rest of the San Fernando Valley was full of surfers and people who loved
Led Zeppelin and Foreigner. It was an incredible shock. And that is the #1
reason that I found solace in punk music. I just didn't fit at all with
this Southern California pot culture.
-When did you first became aware of the L.A. hardcore scene?
It was in 1979. I listened to the Rodney on the KROQ
show on KROQ, in L.A. It wasn't until we formed the band, though, and
started playing in clubs in L.A. that we started meeting these people and
realized how much we had in common.
-Who were your favorite bands at that time?
Oh, I loved all the bands that were melodic and hard - like The
Gears and The Adolescents. The Chiefs were one of my favorites. I saw Black
FlaG early on and I loved them. Of course, the Circle Jerks.
-How did the Epitaph label begin?
At first it was just a name. Our album had to look professional,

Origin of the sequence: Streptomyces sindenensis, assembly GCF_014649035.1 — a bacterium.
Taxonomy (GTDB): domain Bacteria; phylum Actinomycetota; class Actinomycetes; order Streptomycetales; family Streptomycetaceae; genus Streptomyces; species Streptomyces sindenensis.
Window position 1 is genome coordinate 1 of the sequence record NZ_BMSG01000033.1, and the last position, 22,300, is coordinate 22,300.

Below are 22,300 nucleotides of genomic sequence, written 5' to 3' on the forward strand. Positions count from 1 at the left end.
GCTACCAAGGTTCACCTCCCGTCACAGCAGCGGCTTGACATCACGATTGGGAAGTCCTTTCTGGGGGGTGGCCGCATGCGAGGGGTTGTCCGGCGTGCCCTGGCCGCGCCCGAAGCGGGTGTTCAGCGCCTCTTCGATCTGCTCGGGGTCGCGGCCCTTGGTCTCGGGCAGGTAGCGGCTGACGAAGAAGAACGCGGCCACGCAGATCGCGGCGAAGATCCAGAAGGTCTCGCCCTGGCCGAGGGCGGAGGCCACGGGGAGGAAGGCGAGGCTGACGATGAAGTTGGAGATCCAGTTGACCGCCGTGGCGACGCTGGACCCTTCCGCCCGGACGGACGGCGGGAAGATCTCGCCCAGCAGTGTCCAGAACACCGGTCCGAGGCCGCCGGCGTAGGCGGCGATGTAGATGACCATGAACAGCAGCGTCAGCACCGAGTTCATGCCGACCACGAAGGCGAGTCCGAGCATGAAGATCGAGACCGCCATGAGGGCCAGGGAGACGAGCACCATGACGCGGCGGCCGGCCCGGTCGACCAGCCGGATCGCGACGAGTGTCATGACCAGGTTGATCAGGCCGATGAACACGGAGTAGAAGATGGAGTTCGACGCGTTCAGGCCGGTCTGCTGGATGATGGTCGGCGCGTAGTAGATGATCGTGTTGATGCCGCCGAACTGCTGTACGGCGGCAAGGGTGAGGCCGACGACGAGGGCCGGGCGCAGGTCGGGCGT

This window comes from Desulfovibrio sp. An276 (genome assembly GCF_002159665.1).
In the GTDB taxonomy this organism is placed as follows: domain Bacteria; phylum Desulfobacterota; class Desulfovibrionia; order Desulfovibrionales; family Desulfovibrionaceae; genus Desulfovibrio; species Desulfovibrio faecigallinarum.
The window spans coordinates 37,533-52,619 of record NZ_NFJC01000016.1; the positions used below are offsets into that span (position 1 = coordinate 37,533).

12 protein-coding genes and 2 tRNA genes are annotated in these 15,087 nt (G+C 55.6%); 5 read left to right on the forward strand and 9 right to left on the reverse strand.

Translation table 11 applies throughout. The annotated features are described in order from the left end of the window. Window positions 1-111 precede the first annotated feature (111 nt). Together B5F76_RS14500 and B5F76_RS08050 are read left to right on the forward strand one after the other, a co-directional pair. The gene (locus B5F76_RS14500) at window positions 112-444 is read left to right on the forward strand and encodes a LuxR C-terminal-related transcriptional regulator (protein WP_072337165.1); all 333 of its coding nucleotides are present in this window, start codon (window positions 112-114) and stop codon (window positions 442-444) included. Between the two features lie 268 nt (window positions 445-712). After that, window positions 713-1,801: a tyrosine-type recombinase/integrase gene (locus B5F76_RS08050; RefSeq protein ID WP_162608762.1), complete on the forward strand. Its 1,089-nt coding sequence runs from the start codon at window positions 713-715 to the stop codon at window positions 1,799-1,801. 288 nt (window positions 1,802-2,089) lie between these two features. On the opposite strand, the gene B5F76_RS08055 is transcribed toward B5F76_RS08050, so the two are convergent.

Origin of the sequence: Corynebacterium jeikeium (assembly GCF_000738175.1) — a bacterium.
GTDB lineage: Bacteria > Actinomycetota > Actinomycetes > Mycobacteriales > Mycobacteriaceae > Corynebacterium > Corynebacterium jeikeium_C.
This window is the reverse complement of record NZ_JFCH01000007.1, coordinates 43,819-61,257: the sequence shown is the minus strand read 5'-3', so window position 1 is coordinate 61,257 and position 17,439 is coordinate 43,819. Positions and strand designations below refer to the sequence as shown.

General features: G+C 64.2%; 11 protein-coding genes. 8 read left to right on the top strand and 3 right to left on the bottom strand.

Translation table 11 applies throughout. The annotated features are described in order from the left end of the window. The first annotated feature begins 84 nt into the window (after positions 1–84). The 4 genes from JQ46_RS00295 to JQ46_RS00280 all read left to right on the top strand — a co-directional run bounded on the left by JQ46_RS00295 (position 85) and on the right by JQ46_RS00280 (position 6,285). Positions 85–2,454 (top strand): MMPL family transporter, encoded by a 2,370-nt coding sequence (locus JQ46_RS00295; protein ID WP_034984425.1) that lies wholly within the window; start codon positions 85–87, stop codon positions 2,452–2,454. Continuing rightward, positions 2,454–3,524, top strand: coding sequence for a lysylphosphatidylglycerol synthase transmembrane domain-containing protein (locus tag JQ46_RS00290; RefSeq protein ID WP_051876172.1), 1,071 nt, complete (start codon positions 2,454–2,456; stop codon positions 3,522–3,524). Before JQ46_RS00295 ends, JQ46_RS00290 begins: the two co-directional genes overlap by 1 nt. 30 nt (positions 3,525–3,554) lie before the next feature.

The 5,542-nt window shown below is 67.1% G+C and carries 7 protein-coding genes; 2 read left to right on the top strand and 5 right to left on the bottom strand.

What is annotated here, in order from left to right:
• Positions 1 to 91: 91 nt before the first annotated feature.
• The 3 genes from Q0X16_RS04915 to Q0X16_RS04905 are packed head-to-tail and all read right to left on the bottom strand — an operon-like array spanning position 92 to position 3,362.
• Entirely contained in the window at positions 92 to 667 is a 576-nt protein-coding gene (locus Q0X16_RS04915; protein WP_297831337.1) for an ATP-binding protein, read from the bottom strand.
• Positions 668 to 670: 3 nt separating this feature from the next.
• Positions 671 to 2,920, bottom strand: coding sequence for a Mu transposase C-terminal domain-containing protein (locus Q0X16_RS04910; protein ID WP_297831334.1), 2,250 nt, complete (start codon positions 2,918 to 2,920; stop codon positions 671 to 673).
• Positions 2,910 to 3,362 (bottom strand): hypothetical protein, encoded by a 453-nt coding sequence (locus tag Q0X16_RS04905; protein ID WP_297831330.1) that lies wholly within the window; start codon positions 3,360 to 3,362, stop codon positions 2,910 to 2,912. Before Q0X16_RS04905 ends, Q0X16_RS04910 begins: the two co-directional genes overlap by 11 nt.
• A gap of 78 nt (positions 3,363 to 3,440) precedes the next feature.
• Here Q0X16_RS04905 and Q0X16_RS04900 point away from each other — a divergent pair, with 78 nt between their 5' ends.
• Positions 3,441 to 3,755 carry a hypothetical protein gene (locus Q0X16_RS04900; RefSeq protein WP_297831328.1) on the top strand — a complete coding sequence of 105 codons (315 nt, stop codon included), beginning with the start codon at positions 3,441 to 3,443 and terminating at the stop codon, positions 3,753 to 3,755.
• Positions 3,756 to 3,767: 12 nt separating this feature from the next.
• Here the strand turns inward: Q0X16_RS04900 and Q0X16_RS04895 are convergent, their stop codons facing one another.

so we had to come up with a name to call the label.
-What made you think you didn't need to sign to an established label?
At that age - we were 15, 16 and 17 - we were all fans of records.
And we loved every detail about our favorite records. So we thought that,
to make a legitimate record, you had to have a label name.
-You've said before that you consider BR to be folk music.
Folk music usually has an emphasis on the lyrics and melody. And
those lyrics are usually revelant in some way. And it's populist in scope,
which is also true of Bad Religion. So it's more meant to draw some
parallels between the two. And I think even my voice and my delivery can
be thought of as a little bit folky.
-Politics seem to play an important role in BR's music.
We actually try to keep opinions out of it, usually. Our music
is just based on relevant issues, that's all I can say. Politics are all
about getting people to think your way. Ti's subtle or sometimes overt
coercion, and that's the opposite of what Bad Religion are all about.
-How do you respond to people who say that punk died in the 70s?
I think English punk died in '79 or '80. Maybe '82 at the latest.